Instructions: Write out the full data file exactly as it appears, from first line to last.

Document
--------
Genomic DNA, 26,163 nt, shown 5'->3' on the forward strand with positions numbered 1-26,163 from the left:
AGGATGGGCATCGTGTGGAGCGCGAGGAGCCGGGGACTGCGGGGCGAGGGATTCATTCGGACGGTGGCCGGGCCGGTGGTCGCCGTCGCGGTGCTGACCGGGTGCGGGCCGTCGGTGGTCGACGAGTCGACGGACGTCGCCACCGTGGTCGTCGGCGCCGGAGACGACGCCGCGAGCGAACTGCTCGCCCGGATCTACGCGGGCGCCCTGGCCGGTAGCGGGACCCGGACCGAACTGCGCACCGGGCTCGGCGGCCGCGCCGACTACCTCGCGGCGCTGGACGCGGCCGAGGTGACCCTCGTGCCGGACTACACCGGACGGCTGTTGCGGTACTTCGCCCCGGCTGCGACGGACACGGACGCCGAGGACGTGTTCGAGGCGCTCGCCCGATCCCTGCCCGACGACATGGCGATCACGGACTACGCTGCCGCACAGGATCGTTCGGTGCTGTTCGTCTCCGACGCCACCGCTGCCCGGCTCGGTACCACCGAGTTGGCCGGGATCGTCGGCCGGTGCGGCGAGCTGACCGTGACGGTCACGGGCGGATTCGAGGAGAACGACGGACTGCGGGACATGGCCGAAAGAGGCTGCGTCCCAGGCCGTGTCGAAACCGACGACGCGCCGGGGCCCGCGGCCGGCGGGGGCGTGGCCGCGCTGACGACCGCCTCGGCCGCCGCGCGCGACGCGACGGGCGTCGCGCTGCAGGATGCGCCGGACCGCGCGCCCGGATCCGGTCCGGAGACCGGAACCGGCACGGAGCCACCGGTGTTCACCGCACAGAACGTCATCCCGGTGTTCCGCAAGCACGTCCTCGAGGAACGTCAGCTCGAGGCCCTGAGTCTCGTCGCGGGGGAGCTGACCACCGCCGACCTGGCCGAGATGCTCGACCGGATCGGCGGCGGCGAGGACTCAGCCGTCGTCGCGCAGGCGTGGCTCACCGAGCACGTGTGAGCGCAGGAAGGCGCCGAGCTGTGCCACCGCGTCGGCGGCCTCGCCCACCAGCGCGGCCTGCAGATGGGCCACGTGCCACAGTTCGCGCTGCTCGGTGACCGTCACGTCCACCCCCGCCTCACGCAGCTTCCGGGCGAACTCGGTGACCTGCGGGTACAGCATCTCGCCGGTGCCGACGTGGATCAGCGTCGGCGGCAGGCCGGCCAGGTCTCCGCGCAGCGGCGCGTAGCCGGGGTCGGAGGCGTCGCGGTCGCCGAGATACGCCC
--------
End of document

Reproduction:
Genomic DNA, 26,163 nt, shown 5'->3' on the forward strand with positions numbered 1-26,163 from the left:
AGGATGGGCATCGTGTGGAGCGCGAGGAGCCGGGGACTGCGGGGCGAGGGATTCATTCGGACGGTGGCCGGGCCGGTGGTCGCCGTCGCGGTGCTGACCGGGTGCGGGCCGTCGGTGGTCGACGAGTCGACGGACGTCGCCACCGTGGTCGTCGGCGCCGGAGACGACGCCGCGAGCGAACTGCTCGCCCGGATCTACGCGGGCGCCCTGGCCGGTAGCGGGACCCGGACCGAACTGCGCACCGGGCTCGGCGGCCGCGCCGACTACCTCGCGGCGCTGGACGCGGCCGAGGTGACCCTCGTGCCGGACTACACCGGACGGCTGTTGCGGTACTTCGCCCCGGCTGCGACGGACACGGACGCCGAGGACGTGTTCGAGGCGCTCGCCCGATCCCTGCCCGACGACATGGCGATCACGGACTACGCTGCCGCACAGGATCGTTCGGTGCTGTTCGTCTCCGACGCCACCGCTGCCCGGCTCGGTACCACCGAGTTGGCCGGGATCGTCGGCCGGTGCGGCGAGCTGACCGTGACGGTCACGGGCGGATTCGAGGAGAACGACGGACTGCGGGACATGGCCGAAAGAGGCTGCGTCCCAGGCCGTGTCGAAACCGACGACGCGCCGGGGCCCGCGGCCGGCGGGGGCGTGGCCGCGCTGACGACCGCCTCGGCCGCCGCGCGCGACGCGACGGGCGTCGCGCTGCAGGATGCGCCGGACCGCGCGCCCGGATCCGGTCCGGAGACCGGAACCGGCACGGAGCCACCGGTGTTCACCGCACAGAACGTCATCCCGGTGTTCCGCAAGCACGTCCTCGAGGAACGTCAGCTCGAGGCCCTGAGTCTCGTCGCGGGGGAGCTGACCACCGCCGACCTGGCCGAGATGCTCGACCGGATCGGCGGCGGCGAGGACTCAGCCGTCGTCGCGCAGGCGTGGCTCACCGAGCACGTGTGAGCGCAGGAAGGCGCCGAGCTGTGCCACCGCGTCGGCGGCCTCGCCCACCAGCGCGGCCTGCAGATGGGCCACGTGCCACAGTTCGCGCTGCTCGGTGACCGTCACGTCCACCCCCGCCTCACGCAGCTTCCGGGCGAACTCGGTGACCTGCGGGTACAGCATCTCGCCGGTGCCGACGTGGATCAGCGTCGGCGGCAGGCCGGCCAGGTCTCCGCGCAGCGGCGCGTAGCCGGGGTCGGAGGCGTCGCGGTCGCCGAGATACGCCC